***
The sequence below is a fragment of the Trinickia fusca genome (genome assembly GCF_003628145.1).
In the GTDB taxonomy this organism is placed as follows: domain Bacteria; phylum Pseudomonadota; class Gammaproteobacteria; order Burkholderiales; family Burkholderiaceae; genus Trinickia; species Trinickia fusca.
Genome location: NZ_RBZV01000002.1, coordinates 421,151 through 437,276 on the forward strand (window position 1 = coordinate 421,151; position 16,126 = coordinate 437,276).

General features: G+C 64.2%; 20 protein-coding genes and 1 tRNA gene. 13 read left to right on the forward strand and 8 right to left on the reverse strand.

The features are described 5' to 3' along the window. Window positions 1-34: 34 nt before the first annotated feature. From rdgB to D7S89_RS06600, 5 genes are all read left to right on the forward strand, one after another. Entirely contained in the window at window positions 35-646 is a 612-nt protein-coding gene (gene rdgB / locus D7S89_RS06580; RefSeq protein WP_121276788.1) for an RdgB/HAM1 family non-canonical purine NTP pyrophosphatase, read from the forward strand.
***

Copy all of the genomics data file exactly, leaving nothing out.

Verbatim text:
The sequence below is a fragment of the Trinickia fusca genome (genome assembly GCF_003628145.1).
In the GTDB taxonomy this organism is placed as follows: domain Bacteria; phylum Pseudomonadota; class Gammaproteobacteria; order Burkholderiales; family Burkholderiaceae; genus Trinickia; species Trinickia fusca.
Genome location: NZ_RBZV01000002.1, coordinates 421,151 through 437,276 on the forward strand (window position 1 = coordinate 421,151; position 16,126 = coordinate 437,276).

General features: G+C 64.2%; 20 protein-coding genes and 1 tRNA gene. 13 read left to right on the forward strand and 8 right to left on the reverse strand.

The features are described 5' to 3' along the window. Window positions 1-34: 34 nt before the first annotated feature. From rdgB to D7S89_RS06600, 5 genes are all read left to right on the forward strand, one after another. Entirely contained in the window at window positions 35-646 is a 612-nt protein-coding gene (gene rdgB / locus D7S89_RS06580; RefSeq protein WP_121276788.1) for an RdgB/HAM1 family non-canonical purine NTP pyrophosphatase, read from the forward strand.